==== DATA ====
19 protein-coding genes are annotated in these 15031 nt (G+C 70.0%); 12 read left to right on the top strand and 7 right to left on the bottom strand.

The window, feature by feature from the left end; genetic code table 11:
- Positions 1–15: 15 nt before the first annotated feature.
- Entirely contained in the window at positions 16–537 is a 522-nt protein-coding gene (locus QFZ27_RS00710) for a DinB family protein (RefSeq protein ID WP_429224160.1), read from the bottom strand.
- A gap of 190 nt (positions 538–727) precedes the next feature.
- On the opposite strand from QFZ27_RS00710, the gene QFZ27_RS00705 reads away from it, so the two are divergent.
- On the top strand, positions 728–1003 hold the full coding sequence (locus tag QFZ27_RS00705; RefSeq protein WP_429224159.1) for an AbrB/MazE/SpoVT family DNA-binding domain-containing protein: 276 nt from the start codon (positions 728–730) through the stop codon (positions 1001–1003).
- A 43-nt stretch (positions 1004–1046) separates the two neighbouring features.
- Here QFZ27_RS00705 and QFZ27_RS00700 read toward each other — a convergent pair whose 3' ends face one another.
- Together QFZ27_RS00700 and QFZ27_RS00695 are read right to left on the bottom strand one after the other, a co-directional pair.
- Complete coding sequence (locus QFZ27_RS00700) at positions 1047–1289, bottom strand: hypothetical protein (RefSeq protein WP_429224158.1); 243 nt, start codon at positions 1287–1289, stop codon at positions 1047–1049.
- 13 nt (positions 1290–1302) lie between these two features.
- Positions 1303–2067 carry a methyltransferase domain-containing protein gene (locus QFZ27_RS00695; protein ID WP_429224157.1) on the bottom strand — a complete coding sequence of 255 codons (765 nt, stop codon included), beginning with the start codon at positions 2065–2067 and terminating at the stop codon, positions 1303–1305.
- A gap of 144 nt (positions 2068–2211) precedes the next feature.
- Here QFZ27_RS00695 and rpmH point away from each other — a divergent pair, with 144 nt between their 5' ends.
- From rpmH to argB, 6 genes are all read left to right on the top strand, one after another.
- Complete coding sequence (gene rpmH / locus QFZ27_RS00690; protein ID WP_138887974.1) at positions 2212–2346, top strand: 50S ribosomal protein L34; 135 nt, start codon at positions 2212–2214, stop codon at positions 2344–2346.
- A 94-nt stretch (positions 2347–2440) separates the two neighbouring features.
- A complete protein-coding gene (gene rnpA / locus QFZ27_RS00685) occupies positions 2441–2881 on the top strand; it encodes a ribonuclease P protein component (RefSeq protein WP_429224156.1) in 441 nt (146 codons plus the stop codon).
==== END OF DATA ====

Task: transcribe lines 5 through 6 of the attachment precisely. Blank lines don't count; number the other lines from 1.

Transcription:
- A gap of 190 nt (positions 538–727) precedes the next feature.
- On the opposite strand from QFZ27_RS00710, the gene QFZ27_RS00705 reads away from it, so the two are divergent.